During the lockdown process I have had many parents and young people telling me that their lives have become considerably less stressful on an hour to hour basis. This is not to lessen the impact on the anxiety of a global pandemic, but there is something else that eats away at many young people that has now diminished.
What is this demon I speak of? You may be surprised to hear that it’s something many individuals are missing – the constant flow of social demands and sensory input.
When asked how they have been getting on, many parents of autistic pupils have said “pretty good actually – school was the problem and now it’s been removed.” In the old ‘normal’ world, I would hear endless stories of young people that would struggle (often not visibly) through the school day and then ‘meltdown’ or ‘shutdown’ at home.
This was as a result of having to navigate a demanding social curriculum that was at best, draining on cognitive supplies, and at worst, causing emotional trauma. Autistic individuals report having to use logic and problem-solving abilities for many social interactions, where their peers may just ‘respond’ seemingly without a second, or even first thought. Having to try and unpick whether the teacher is really asking a question, or using rhetoric to imply a demand, while noticing every small detail of said teacher including her new washing powder, deodorant and hair style, is unsurprisingly, exhausting.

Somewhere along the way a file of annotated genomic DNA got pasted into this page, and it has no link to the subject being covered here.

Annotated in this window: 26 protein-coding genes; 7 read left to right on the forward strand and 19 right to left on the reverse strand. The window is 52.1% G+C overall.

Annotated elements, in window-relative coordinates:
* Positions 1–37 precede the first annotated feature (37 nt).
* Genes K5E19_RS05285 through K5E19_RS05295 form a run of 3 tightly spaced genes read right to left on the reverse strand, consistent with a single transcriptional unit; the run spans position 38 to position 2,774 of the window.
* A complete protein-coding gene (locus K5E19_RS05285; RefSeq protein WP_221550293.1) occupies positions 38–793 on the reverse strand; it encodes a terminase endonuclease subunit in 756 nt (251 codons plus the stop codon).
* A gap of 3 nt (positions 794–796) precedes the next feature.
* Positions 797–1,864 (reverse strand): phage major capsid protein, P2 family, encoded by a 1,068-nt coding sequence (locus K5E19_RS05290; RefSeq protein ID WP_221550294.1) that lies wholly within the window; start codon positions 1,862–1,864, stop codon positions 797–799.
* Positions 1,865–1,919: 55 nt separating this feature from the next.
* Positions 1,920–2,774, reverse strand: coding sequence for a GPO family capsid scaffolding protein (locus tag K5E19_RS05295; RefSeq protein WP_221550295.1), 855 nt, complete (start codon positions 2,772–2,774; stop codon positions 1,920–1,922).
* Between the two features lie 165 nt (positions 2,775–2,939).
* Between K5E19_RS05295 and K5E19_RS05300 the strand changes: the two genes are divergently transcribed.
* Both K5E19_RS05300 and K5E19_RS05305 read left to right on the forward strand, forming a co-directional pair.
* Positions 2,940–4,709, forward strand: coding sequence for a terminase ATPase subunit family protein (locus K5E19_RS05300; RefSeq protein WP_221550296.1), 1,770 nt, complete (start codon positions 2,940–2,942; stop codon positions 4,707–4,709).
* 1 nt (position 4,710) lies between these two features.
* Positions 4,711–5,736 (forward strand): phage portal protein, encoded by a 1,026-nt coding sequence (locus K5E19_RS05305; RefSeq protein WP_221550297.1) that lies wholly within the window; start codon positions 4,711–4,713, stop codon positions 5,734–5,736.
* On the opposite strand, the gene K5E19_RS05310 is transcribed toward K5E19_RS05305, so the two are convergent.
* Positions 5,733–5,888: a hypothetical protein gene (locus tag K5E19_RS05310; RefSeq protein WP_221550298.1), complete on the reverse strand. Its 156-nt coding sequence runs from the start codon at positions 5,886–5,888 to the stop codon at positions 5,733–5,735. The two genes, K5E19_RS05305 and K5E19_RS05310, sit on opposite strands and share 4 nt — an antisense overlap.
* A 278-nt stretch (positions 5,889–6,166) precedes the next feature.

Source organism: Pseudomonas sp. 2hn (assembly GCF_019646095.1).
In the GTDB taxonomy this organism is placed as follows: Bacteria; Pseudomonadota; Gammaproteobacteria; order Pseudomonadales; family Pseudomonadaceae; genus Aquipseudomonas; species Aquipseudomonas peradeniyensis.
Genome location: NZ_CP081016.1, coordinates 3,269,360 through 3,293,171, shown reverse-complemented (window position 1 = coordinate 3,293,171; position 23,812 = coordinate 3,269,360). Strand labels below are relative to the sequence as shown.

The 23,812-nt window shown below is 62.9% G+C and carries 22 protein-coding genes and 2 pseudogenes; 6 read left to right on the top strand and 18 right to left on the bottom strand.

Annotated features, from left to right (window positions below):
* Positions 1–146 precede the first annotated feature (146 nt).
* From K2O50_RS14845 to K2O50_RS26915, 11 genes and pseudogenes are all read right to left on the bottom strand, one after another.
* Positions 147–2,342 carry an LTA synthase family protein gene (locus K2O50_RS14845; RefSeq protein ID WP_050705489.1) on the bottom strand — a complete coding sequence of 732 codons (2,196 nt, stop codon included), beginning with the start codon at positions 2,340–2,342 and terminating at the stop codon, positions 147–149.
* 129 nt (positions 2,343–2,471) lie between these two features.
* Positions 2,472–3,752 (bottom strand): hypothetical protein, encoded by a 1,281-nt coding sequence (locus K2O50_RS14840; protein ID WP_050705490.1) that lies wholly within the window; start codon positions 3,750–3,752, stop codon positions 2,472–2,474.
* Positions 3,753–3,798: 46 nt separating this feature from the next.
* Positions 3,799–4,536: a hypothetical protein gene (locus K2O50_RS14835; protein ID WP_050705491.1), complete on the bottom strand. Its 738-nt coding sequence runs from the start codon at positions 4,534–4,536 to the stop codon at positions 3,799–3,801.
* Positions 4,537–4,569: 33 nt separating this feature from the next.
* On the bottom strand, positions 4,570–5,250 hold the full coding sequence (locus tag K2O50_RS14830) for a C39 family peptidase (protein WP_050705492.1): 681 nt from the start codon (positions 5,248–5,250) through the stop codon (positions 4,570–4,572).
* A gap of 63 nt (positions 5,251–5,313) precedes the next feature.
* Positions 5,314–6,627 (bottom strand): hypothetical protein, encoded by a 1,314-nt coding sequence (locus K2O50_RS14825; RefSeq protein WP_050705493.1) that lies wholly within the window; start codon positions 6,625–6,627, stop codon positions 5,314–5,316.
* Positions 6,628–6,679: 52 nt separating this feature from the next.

So, lockdown has taken away a lot of this social and sensory input. No longer do pupils need to share their learning space with 29 others with varying degrees of bodily smells, tapping pencils, bright lights and other endless varieties. Now they can choose their own learning space and preferences, taking regular movement breaks and tailoring it to what works best for them.
Some say, that’s all very well, but they have to go back into the ‘social world’ and surely now it will be even harder. But, we have all now had a taste of a simpler life and may well have a better idea of what does and doesn’t work for ourselves when trying to work from home. So, what lessons can we learn from this experience, in order to try and make the school environment more autism-friendly going forward?
Firstly, the most important thing is a whole school ethos of inclusion. Inclusion has to be at the heart of what all educators do, from the senior leadership team to the midday-supervisors.
Secondly, there are some simple tips that can make a big difference:
I strongly believe that in years to come, the autistic community will be recognised for their differences and these will be celebrated. Autistic pride will become a stronger movement and our society as a whole will become more inclusive. You have the future society within your school now – what part will you play, after lockdown, to bring forward this change?
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